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B10vrv4132

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    B10vrv4132 B10vrv4132 Presentation Transcript

    • Lesson OverviewLesson Overview Ribosomes and Protein SynthesisRibosomes and Protein Synthesis Lesson OverviewLesson Overview 13.2 Ribosomes and13.2 Ribosomes and Protein SynthesisProtein Synthesis
    • Lesson OverviewLesson Overview Ribosomes and Protein SynthesisRibosomes and Protein Synthesis THINK ABOUT IT How would you build a system to read the messages that are coded in genes and transcribed into RNA? Would you read the bases one at a time, as if the code were a language with just four words—one word per base? Perhaps you would read them as individual letters that can be combined to spell longer words.
    • Lesson OverviewLesson Overview Ribosomes and Protein SynthesisRibosomes and Protein Synthesis The Genetic Code What is the genetic code, and how is it read?
    • Lesson OverviewLesson Overview Ribosomes and Protein SynthesisRibosomes and Protein Synthesis The Genetic Code What is the genetic code, and how is it read? The genetic code is read three “letters” at a time, so that each “word” is three bases long and corresponds to a single amino acid.
    • Lesson OverviewLesson Overview Ribosomes and Protein SynthesisRibosomes and Protein Synthesis The Genetic Code The first step in decoding genetic messages is to transcribe a nucleotide base sequence from DNA to RNA. This transcribed information contains a code for making proteins.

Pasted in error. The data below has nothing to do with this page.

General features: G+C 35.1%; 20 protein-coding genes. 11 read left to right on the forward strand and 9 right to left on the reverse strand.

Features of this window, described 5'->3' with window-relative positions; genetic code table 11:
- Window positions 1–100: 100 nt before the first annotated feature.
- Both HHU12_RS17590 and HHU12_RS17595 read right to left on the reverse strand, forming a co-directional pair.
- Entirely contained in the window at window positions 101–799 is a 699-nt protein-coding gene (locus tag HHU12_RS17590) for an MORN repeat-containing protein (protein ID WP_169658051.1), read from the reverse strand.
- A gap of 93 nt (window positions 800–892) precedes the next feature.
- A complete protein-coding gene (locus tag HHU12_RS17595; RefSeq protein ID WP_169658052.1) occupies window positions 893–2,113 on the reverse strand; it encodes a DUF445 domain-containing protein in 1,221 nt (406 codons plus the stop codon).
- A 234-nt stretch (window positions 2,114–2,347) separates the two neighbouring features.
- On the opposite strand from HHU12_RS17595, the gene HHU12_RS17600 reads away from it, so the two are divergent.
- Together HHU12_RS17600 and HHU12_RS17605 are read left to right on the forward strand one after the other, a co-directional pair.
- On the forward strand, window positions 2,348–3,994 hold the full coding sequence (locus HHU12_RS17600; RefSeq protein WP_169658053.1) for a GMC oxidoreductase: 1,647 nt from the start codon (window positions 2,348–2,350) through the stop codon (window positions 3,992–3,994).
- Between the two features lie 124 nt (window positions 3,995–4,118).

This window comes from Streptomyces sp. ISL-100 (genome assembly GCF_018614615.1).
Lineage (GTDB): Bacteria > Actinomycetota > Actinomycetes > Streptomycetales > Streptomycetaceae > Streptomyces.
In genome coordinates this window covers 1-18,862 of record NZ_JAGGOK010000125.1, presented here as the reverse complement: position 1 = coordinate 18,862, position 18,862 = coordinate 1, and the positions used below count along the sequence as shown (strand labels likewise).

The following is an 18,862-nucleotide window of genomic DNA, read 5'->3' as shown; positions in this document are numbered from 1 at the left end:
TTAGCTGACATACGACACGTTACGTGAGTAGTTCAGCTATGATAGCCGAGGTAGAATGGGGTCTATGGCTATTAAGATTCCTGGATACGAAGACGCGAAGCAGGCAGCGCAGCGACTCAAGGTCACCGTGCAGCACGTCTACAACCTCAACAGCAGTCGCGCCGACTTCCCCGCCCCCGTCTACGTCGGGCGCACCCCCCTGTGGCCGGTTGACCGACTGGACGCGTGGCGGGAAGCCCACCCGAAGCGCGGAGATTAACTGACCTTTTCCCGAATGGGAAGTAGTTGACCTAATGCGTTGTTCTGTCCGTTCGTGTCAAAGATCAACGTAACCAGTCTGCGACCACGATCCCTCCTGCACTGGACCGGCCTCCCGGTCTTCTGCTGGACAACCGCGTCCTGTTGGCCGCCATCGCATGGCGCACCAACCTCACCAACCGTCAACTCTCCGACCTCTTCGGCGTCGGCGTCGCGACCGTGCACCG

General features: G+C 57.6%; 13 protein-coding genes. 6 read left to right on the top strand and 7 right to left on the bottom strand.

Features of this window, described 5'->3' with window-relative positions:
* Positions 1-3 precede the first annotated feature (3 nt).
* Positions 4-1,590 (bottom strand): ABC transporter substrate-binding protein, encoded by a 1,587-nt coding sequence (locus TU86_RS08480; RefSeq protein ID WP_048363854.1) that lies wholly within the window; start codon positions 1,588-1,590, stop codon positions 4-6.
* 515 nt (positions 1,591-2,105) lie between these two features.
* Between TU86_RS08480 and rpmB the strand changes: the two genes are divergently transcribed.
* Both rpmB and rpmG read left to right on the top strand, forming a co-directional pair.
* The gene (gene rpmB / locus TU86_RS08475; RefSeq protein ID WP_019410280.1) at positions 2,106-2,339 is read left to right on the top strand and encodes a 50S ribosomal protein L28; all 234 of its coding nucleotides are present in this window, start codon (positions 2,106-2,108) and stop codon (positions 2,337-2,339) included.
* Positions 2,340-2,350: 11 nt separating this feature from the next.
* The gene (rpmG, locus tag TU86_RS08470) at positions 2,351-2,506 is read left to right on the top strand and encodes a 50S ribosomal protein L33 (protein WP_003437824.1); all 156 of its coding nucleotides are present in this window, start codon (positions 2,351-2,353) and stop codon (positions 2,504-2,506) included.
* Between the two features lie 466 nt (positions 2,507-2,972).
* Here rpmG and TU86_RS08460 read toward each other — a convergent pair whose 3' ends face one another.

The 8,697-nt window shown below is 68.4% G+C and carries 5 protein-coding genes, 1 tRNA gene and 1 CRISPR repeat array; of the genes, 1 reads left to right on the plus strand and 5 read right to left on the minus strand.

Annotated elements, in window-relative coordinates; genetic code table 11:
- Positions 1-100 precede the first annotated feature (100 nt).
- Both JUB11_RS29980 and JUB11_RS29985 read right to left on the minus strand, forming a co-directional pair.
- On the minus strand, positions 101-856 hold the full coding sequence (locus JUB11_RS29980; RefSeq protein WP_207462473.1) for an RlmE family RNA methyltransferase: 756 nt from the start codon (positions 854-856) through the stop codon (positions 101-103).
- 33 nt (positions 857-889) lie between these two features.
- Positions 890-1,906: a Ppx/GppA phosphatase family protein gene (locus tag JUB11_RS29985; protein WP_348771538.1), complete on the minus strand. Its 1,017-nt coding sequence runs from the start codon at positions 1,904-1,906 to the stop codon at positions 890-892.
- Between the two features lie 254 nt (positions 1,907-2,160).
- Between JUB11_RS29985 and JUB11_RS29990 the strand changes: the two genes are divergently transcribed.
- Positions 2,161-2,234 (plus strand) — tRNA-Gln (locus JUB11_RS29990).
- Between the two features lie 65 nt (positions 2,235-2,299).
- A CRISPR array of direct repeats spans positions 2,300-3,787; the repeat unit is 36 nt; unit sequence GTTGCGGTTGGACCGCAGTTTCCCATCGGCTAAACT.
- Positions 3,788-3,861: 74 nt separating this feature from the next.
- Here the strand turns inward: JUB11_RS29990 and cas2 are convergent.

• Lesson OverviewLesson Overview Ribosomes and Protein SynthesisRibosomes and Protein Synthesis The Genetic Code Proteins are made by joining amino acids together into long chains, called polypeptides. As many as 20 different amino acids are commonly found in polypeptides.
    • Lesson OverviewLesson Overview Ribosomes and Protein SynthesisRibosomes and Protein Synthesis The Genetic Code The specific amino acids in a polypeptide, and the order in which they are joined, determine the properties of different proteins. The sequence of amino acids influences the shape of the protein, which in turn determines its function.
    • Lesson OverviewLesson Overview Ribosomes and Protein SynthesisRibosomes and Protein Synthesis The Genetic Code RNA contains four different bases: adenine, cytosine, guanine, and uracil. These bases form a “language,” or genetic code, with just four “letters”: A, C, G, and U.
    • Lesson OverviewLesson Overview Ribosomes and Protein SynthesisRibosomes and Protein Synthesis The Genetic Code Each three-letter “word” in mRNA is known as a codon. A codon consists of three consecutive bases that specify a single amino acid to be added to the polypeptide chain.
    • Lesson OverviewLesson Overview Ribosomes and Protein SynthesisRibosomes and Protein Synthesis How to Read Codons Because there are four different bases in RNA, there are 64 possible three-base codons (4 × 4 × 4 = 64) in the genetic code. This circular table shows the amino acid to which each of the 64 codons corresponds. To read a codon, start at the middle of the circle and move outward.
    • Lesson OverviewLesson Overview Ribosomes and Protein SynthesisRibosomes and Protein Synthesis How to Read Codons Most amino acids can be specified by more than one codon. For example, six different codons —UUA, UUG, CUU, CUC, CUA, and CUG—specify leucine. But only one codon—UGG—specifies the amino acid tryptophan.